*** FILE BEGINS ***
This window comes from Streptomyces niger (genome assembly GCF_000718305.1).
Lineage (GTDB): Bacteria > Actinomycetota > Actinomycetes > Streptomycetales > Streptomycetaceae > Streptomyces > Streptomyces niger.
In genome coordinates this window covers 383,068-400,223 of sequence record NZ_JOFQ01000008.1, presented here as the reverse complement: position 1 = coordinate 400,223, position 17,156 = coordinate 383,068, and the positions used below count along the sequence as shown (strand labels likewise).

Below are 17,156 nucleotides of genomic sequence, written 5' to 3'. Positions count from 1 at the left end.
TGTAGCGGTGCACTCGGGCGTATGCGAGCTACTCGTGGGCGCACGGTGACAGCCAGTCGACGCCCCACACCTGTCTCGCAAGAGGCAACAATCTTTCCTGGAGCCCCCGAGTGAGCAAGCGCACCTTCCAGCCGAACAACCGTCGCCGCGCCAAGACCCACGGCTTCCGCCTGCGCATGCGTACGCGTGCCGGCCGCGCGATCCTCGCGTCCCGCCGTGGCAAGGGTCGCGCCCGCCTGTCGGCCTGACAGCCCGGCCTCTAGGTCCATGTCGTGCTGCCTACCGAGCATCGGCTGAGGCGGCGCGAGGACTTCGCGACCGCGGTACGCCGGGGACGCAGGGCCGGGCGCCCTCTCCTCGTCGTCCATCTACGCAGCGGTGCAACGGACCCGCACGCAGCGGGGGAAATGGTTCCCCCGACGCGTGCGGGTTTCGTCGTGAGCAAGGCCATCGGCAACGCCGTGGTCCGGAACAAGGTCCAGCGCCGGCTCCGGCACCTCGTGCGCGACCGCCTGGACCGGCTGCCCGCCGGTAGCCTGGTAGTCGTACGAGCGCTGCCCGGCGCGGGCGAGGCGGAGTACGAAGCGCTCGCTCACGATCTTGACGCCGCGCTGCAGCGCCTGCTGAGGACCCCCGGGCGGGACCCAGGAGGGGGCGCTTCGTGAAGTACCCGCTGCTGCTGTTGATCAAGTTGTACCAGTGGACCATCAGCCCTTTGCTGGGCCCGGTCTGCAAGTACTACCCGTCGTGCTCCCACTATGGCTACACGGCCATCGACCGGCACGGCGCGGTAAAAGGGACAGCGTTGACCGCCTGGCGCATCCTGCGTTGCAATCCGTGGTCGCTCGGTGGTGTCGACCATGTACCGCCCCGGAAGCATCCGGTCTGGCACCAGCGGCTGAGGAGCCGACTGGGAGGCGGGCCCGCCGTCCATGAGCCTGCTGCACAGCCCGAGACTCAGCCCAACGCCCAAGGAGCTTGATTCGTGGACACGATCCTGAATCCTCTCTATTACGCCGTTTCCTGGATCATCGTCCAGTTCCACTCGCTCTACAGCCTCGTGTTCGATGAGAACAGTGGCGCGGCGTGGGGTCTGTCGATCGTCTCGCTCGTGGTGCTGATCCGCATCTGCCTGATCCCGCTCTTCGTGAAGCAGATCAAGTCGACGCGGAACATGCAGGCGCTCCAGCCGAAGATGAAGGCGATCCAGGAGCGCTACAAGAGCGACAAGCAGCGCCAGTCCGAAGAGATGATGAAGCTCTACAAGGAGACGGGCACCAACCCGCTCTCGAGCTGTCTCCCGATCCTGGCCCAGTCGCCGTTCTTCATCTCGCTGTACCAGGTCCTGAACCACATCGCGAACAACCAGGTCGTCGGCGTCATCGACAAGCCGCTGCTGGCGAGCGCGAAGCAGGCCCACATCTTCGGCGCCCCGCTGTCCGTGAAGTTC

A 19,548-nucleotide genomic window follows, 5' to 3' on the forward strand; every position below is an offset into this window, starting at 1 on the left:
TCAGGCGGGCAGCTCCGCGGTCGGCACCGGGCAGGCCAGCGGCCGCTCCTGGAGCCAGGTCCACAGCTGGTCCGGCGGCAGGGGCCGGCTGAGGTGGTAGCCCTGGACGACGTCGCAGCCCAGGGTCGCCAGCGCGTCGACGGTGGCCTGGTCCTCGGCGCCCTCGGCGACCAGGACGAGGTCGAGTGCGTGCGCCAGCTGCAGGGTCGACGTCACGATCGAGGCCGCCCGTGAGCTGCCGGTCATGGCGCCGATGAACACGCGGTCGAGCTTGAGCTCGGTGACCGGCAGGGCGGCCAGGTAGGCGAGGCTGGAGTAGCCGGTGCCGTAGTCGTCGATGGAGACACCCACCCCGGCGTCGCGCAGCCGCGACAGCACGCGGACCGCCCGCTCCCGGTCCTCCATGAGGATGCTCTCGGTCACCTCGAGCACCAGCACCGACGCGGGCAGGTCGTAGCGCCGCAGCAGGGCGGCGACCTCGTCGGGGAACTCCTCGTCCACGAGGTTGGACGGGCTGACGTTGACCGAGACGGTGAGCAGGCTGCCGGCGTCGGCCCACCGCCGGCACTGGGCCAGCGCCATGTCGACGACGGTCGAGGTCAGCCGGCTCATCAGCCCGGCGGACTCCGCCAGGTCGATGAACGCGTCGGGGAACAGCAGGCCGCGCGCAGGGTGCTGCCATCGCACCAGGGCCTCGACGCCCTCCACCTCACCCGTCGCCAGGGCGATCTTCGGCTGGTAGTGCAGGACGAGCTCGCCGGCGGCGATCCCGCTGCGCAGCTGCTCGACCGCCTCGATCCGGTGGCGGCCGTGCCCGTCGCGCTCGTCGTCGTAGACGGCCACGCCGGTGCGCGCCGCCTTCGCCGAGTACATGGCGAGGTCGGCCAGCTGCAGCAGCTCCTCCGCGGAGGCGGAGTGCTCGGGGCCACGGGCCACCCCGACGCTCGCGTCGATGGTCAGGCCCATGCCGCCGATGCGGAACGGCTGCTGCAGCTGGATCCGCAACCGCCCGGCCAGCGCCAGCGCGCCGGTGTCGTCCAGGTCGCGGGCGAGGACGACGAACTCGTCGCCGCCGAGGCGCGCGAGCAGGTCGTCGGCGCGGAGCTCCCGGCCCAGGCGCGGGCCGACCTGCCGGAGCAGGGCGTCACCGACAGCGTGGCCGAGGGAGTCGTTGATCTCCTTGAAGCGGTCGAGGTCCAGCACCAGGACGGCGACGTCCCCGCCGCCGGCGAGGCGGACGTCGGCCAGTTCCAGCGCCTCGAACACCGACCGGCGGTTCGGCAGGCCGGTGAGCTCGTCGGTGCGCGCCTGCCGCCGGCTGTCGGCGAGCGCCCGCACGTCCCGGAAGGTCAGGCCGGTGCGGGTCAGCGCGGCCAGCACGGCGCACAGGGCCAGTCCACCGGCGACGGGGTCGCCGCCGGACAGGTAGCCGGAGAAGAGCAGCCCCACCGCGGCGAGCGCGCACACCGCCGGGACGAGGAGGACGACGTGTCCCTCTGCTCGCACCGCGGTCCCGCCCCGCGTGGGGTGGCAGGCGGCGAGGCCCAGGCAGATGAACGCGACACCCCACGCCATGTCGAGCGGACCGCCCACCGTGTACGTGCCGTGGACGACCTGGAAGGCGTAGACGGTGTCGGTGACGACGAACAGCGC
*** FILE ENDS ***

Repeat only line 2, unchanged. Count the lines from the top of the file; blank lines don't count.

Lineage (GTDB): Bacteria > Actinomycetota > Actinomycetes > Streptomycetales > Streptomycetaceae > Streptomyces > Streptomyces niger.